Engineering dean with students

Martin Dunn signs on as new engineering dean

Whirlwind first semester puts strategic plan in motion

April 25, 2018

The university welcomed Martin Dunn, PhD, as dean of the College of Engineering and Applied Science (CEAS) in January. As the semester draws to a close, Dunn is moving full speed ahead on plans to differentiate the college and position it as a leading innovator for the future of engineering education.

“The significance of universities – and in particular engineering colleges – has never been greater, as countries around the globe are looking toward knowledge and innovation to build their economies,” Dunn said.

From Singapore to downtown Denver

“I was attracted to CU Denver because of the university’s unique urban setting in the thriving city of Denver.”

– Martin Dunn

“I was attracted to CU Denver because of the university’s unique urban setting in the thriving city of Denver, the talented faculty and staff, the emphasis on hands-on education and the growing research enterprise,” he said. “And I am so impressed by the students here, their passion and their sense of purpose. With this combination of assets, the sky is the limit.”

Dunn, who was hired following a national search, joins the college from Singapore University of Technology and Design (SUTD), a new technical university built in partnership with MIT. As associate provost for research at SUTD, he oversaw the design and operation of the research and innovation enterprise. A mechanical engineer, he also founded and directed the SUTD Digital Manufacturing and Design Centre.

His resume also includes positions with Boeing Company, Sandia National Laboratories and the National Science Foundation, as well as a mechanical engineering faculty position at the University of Colorado Boulder, where he served as chair and associate dean for research in the college.

A human-centered design approach

Martin Dunn, PhD
Martin Dunn, PhD, became the new dean of the College of Engineering and Applied Science in January 2018.

Dunn kicked off 2018 with a unique human-centered design approach to create a shared vision for the college and a strategic plan to realize it. He has conducted a listening tour with employers and engaged globally recognized experts to consult on strategies to set the college up for a future of growth, success and increasing impact.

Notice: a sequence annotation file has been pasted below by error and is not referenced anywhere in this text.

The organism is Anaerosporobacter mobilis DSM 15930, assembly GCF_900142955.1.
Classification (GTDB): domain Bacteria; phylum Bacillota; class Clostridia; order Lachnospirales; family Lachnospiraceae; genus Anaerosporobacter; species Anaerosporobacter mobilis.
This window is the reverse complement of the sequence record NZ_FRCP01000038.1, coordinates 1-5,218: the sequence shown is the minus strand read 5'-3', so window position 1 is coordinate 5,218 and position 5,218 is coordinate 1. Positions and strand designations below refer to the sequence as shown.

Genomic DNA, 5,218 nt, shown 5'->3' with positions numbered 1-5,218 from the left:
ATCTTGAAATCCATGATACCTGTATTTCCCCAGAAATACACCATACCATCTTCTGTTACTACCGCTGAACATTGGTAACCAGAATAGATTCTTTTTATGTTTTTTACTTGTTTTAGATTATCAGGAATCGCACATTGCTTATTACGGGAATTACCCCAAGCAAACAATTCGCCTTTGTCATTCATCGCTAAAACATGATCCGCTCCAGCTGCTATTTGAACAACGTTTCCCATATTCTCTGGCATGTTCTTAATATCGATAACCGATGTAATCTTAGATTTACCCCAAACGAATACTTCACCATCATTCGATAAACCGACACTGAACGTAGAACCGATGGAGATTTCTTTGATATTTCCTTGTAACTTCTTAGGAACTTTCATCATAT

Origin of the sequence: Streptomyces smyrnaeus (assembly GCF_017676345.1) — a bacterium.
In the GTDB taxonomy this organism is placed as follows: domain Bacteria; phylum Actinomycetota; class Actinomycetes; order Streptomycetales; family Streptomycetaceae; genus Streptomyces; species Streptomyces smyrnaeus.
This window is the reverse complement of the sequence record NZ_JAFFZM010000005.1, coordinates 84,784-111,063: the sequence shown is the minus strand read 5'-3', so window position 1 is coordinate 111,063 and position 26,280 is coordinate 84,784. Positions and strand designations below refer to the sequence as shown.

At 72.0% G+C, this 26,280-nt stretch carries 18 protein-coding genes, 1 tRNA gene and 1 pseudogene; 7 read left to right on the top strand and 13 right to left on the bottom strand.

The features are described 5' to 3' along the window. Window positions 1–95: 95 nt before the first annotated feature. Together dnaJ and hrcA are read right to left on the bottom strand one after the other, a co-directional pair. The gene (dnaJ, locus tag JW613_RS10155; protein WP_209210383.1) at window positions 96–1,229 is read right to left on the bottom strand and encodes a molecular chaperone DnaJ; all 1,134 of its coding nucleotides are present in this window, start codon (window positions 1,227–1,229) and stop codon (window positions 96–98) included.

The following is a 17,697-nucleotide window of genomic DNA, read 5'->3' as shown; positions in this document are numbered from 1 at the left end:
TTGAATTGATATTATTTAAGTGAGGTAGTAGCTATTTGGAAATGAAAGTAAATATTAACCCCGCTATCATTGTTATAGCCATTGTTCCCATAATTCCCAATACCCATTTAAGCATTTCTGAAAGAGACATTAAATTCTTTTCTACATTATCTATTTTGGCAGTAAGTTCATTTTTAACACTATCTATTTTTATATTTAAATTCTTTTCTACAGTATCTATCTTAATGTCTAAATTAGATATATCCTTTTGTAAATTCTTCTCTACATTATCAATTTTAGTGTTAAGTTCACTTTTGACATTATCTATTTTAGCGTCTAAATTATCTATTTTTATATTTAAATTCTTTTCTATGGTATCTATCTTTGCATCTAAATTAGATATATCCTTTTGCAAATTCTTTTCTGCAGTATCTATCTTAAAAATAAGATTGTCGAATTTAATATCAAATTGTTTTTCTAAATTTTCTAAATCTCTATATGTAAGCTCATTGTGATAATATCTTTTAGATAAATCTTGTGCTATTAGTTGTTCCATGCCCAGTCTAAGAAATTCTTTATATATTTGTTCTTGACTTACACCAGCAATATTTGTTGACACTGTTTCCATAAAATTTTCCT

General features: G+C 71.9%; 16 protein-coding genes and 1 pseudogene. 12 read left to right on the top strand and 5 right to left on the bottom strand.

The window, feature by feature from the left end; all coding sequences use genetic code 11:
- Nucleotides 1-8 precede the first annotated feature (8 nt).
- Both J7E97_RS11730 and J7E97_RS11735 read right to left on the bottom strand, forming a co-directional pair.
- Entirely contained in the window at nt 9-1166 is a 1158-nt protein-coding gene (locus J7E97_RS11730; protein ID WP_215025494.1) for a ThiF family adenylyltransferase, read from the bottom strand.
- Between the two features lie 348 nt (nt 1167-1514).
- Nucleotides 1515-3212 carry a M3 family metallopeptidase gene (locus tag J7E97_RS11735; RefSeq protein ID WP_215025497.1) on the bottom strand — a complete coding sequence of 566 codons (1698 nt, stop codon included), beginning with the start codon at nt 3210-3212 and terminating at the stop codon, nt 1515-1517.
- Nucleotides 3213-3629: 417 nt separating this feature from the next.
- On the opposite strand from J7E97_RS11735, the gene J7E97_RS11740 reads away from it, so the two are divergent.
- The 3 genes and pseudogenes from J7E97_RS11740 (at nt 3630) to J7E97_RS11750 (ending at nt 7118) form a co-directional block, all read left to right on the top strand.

With his extensive background in academia, government and industry, Dunn brings a rich perspective to CU Denver. He will champion contemporary experiential learning with an emphasis on entrepreneurial and global perspectives. He aims to support scholarship and partnerships that create and translate knowledge to have an impact both in the Denver urban corridor and across the globe.

The recent success of Impressio, Inc., is an example of how use-inspired research has been successfully translated at CU Denver. The startup was founded by Associate Professor of Mechanical Engineering Chris Yakacki, PhD, to commercialize a breakthrough discovery in liquid crystal elastomer (LCE) technology. In 2018 alone, the company has received more than $200,000 in grant money from the National Football League and the State of Colorado to test the new material in what promises to be a safer football helmet.

“Impressio shows us how a discovery made in a research lab with undergraduate and graduate student participation can rapidly make an important commercial and societal impact,” Dunn said. “It exemplifies the holistic integration of research, education and innovation that we will emphasize.”